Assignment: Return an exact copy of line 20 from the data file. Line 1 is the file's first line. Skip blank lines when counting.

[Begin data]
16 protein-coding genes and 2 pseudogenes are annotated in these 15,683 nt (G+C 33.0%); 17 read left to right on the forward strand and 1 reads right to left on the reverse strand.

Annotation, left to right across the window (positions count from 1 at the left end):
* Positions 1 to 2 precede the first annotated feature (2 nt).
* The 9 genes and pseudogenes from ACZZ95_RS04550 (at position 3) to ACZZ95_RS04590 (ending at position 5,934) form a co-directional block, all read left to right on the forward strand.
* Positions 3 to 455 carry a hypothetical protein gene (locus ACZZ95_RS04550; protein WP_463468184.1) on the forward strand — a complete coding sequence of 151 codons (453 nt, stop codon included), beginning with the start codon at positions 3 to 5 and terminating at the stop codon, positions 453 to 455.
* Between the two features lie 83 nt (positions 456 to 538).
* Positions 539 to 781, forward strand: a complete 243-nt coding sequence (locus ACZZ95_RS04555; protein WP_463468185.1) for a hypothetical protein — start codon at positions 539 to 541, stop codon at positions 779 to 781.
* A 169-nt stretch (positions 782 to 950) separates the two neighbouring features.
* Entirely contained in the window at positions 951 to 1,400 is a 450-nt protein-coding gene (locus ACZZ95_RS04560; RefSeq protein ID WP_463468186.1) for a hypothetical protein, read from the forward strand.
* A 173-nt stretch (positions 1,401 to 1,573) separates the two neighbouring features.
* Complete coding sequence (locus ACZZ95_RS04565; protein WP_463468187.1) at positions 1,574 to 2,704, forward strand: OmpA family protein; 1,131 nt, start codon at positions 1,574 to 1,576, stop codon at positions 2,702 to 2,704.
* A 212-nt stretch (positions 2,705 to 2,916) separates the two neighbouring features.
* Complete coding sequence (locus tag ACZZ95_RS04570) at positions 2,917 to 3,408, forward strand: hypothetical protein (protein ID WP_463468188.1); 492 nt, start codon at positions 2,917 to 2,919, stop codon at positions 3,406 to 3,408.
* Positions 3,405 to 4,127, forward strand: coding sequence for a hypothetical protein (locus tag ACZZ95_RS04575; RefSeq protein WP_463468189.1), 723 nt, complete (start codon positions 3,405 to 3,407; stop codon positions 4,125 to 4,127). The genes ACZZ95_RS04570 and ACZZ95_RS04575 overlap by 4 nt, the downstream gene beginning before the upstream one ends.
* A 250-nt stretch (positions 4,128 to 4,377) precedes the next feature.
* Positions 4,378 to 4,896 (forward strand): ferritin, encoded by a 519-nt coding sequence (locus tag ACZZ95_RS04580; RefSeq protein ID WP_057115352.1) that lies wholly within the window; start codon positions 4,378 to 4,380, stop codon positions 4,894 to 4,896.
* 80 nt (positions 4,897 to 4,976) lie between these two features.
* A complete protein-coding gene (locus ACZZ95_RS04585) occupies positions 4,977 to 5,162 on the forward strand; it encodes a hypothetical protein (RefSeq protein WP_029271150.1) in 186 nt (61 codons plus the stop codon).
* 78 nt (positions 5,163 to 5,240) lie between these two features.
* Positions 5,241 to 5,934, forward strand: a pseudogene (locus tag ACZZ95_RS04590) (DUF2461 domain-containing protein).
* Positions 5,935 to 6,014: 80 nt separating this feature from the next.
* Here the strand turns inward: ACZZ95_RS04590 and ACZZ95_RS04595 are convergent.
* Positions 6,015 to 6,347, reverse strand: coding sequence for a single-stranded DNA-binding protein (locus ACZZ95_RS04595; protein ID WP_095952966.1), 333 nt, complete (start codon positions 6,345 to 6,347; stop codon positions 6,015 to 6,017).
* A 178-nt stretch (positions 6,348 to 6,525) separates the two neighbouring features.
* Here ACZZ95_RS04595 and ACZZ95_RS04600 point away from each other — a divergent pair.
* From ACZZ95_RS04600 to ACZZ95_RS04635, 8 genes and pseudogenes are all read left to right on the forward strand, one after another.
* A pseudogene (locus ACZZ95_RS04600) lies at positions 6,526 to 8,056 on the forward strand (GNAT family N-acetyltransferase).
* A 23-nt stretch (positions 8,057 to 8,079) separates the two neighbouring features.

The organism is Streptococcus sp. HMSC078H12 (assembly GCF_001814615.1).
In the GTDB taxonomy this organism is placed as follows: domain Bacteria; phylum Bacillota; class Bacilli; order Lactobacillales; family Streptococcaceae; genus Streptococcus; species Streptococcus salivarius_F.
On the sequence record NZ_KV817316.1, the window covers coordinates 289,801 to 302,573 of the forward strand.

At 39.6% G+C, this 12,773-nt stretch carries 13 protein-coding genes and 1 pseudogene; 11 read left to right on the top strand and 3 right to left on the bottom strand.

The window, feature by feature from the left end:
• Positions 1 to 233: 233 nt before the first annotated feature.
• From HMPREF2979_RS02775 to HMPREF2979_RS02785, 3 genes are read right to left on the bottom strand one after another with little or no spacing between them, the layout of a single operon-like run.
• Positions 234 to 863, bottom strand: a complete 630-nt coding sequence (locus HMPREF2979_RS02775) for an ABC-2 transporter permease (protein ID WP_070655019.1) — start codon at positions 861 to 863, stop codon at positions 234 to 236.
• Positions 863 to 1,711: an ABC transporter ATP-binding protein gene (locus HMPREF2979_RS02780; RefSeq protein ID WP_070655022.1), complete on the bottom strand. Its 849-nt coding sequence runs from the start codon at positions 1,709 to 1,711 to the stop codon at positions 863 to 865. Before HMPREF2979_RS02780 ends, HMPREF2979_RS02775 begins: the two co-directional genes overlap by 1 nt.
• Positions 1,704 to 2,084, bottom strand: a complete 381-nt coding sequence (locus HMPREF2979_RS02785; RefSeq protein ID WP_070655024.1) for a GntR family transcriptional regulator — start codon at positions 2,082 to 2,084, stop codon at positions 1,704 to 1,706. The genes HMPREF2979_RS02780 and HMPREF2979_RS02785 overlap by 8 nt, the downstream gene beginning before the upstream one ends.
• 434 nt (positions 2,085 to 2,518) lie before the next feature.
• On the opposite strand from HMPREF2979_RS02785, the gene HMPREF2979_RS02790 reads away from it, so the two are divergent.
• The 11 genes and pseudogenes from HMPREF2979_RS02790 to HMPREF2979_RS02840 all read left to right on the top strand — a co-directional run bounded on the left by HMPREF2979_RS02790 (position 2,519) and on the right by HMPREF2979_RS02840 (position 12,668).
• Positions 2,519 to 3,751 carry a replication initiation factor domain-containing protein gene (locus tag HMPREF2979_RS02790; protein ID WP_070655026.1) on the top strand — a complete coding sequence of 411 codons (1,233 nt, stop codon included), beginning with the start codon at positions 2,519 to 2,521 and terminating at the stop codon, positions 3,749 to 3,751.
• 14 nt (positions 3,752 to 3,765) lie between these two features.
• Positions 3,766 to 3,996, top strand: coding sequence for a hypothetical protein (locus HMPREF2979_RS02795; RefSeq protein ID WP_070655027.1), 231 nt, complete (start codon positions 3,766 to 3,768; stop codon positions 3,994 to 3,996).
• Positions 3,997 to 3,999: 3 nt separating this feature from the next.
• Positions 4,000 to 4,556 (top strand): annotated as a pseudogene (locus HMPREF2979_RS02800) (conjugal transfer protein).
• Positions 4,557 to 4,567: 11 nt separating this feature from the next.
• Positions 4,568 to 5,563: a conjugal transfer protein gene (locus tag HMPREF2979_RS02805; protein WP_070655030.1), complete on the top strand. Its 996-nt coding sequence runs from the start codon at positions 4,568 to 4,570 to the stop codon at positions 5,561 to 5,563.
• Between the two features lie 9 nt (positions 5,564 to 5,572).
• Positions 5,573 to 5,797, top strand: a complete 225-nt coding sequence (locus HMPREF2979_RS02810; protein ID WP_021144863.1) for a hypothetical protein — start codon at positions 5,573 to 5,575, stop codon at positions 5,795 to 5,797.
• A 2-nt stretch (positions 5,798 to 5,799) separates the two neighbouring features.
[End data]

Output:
* Positions 5,241 to 5,934, forward strand: a pseudogene (locus tag ACZZ95_RS04590) (DUF2461 domain-containing protein).